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Subject: Why Game of Thrones is my Favorite Board Game rss

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Erich Thalacker
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*** This BGG forum post was composed as a course requirement for an honors seminar at Central College (Board in Class: An Academic Survey of Modern Board Games, SP18). Constructive feedback and conversation from all BGG users is welcomed and encouraged! *** Words = 841

Game of Thrones (GoT) is a wonderful game; perhaps I am biased though because of my love of the story. However, the story is well integrated with each Houses’ abilities and starting position so it certainly does play a part. In fact, the way I convince most of my friends to play (primarily non-board gamers) is when they have watched the HBO TV series of it. If you haven’t at least heard of Game of Thrones, then you may be living under a rock. The basics of the story are that there are Great Houses that each vie for power and control of the “Iron Throne” which represents ruling the “7 Kingdoms”. The objective of the board game is to gain control of 7 castles or strongholds. Complex board games like GoT are often hard to recruit people too, but I have been able to convince non-board gamers to play with me quite a few times.

The game’s worst quality in my opinion is that the rules are hard to explain. It is a challenge to get started, especially if a new person is playing. The rulebook is a thick manual chalk full of little details that requires extensive knowledge by at least one player. I find myself often referring back to it even after playing the game 10+ times. However, once players figure out the rules and general learning of how the game progresses, they are quick to make strategies and alliance with other players, just as the game intends.

My favorite part of the game is its lack of luck needed to win. It relies heavily on strategy, both through knowing the game and interacting with other players. You always have to be evaluating the positioning of everyone on the board, alliances that you have, and also alliances that others have made, all while understanding that alliances can be broken at any point. After all “When you play the game of thrones you win or you die. There is no middle ground.” People don’t play for second and therefore many people will find themselves getting screwed over by their friends more often than not. It is certainly a game that can leave some post game tensions if someone is backstabbed too hard.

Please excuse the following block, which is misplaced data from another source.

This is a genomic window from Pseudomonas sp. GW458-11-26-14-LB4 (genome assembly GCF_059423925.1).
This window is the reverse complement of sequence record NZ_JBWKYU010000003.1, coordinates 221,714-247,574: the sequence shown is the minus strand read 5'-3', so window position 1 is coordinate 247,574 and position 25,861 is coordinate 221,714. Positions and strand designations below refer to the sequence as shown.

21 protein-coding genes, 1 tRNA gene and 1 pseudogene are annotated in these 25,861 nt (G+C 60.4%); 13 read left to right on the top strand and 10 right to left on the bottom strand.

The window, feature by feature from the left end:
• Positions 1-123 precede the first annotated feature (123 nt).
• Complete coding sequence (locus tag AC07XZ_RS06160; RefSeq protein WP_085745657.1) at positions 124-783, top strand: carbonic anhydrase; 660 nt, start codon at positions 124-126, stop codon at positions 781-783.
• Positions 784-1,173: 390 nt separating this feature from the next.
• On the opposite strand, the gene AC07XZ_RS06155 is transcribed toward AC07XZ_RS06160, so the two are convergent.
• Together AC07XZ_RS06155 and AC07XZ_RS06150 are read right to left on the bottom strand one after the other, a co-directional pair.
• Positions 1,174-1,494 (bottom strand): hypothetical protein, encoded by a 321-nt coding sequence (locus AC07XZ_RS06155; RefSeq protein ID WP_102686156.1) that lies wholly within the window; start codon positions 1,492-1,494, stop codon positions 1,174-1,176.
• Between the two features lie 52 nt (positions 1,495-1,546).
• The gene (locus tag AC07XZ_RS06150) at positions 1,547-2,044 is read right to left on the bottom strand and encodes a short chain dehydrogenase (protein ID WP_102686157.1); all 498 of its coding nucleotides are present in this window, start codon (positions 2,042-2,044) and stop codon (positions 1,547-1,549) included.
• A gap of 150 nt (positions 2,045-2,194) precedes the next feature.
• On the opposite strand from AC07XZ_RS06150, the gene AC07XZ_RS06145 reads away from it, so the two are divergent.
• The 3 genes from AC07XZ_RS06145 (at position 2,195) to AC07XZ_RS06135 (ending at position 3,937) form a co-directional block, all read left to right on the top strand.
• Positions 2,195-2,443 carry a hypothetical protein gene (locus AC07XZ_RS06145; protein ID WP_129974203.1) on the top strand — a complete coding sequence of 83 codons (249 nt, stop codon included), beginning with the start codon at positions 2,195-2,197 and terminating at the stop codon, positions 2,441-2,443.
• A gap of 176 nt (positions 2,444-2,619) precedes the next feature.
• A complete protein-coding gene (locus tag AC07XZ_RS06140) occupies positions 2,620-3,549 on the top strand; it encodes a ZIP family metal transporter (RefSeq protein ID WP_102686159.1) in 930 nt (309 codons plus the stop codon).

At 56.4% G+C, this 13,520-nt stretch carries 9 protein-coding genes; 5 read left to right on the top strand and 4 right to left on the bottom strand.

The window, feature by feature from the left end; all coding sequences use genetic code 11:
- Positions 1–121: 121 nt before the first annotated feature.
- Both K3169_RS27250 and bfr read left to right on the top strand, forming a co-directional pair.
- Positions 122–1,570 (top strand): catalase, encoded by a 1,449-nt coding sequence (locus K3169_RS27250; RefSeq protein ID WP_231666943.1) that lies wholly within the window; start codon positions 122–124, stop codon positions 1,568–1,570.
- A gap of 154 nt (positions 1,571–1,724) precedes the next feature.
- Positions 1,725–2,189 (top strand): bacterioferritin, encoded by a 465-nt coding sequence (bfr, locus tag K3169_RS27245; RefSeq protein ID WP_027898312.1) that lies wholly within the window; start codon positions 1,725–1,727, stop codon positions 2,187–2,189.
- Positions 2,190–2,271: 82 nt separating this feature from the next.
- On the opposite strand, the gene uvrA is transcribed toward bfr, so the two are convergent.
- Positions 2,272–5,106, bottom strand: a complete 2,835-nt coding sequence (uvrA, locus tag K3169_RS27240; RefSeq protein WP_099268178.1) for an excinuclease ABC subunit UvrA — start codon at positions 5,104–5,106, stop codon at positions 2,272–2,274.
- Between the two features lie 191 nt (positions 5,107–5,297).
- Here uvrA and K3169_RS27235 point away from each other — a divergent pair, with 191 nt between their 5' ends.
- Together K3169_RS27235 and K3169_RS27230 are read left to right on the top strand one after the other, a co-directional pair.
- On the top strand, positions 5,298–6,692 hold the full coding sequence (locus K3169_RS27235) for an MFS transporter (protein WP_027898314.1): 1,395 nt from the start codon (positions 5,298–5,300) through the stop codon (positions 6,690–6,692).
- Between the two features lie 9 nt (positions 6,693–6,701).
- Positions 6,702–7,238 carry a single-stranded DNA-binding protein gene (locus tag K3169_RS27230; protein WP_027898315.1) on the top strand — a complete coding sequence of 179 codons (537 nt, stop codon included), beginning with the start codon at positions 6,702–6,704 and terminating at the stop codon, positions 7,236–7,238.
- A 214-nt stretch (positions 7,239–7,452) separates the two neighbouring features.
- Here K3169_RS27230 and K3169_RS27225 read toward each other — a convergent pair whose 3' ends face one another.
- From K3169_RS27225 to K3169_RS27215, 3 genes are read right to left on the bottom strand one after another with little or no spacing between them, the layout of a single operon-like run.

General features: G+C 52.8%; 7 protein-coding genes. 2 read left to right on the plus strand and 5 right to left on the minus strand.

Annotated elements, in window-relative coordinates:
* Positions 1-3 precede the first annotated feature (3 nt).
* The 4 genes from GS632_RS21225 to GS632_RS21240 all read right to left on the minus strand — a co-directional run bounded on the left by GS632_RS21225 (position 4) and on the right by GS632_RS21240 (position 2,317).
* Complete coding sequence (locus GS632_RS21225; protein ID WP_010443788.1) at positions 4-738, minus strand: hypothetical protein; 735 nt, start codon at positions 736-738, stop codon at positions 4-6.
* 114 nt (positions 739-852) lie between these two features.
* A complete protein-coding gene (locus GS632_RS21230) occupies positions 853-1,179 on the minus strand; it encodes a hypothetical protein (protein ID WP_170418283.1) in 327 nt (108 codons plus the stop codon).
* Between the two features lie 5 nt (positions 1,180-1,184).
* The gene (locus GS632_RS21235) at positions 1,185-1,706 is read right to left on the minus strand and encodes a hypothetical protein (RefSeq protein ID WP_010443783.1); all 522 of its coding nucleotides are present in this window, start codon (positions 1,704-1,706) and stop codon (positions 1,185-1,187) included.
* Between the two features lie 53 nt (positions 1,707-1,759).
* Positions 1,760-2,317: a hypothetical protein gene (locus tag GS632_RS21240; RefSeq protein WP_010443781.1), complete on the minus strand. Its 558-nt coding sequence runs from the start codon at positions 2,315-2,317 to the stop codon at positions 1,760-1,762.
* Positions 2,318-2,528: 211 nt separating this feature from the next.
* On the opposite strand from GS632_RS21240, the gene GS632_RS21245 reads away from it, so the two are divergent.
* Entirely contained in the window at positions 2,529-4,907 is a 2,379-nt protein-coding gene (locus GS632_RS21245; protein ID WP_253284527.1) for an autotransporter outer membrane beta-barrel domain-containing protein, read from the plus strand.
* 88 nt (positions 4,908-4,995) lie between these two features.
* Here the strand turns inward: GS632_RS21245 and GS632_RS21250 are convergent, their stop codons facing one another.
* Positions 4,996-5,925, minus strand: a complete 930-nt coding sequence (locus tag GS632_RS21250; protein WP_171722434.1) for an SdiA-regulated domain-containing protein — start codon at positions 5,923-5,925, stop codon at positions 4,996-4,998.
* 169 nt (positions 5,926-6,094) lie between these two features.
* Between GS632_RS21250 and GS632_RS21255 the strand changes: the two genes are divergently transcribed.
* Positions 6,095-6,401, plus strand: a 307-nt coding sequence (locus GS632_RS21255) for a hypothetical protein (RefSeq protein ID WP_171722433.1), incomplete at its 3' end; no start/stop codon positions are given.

The trick to not getting backstabbed is to stay in the middle of the pack until the end, right under the radar. GoT is certainly a game were being the leader will get you punished by others as they don’t want anyone to get too far ahead. This makes me play the game in an interesting way by making my House appear to be weaker than it actually is. I also enjoy playing the game differently each time and making new alliances with different Houses. Because of this, I have never played the same game! It feels really satisfying to win, and when I do lose, I do not chalk it up to their luckiness. It is instead because they have played a better game than I.

I do find it most fun to play the game with 6 people, that way every House is represented and there is the most interaction between players. I think all the houses are well balanced. If you have poor positioning, then you have strong cards (House Greyjoy) or perhaps you have great supply tracks and influence tracts, but poor positioning and cards (House Lannister). “Never forget what you are, the rest of the world will not. Wear it like armor and it can never be used to hurt you.” Figuring out your strengths and weaknesses as a House is critical to winning.

In conclusion, Game of Thrones is a very versatile game, allowing players to win with a variety of strategies but each with the same common goal, to rule! Recently when I do play, I try to play as the Lannisters. Its not that the Lannisters have some advantage, (actually they are consistently rated as the worst House to play as) I actually do it for other thematic reasons. First off, Tyrion Lannister is my favorite character and I enjoy his house. Second, I enjoy the challenge of winning with a less powerful house and it makes it more balanced when playing against newer players. But the true reason I play as them is because I hope, after having a victory so schemy, unseen, and downright ruthless, that I will make my final move, play “The Reins of Castamere”, and walk out; leaving my opponents to ponder how I could possibly pull it off. Essentially the equivalent of a mic drop for board games. I have yet to have such a perfect storm happen, but I know my dream will eventually come to fruition.
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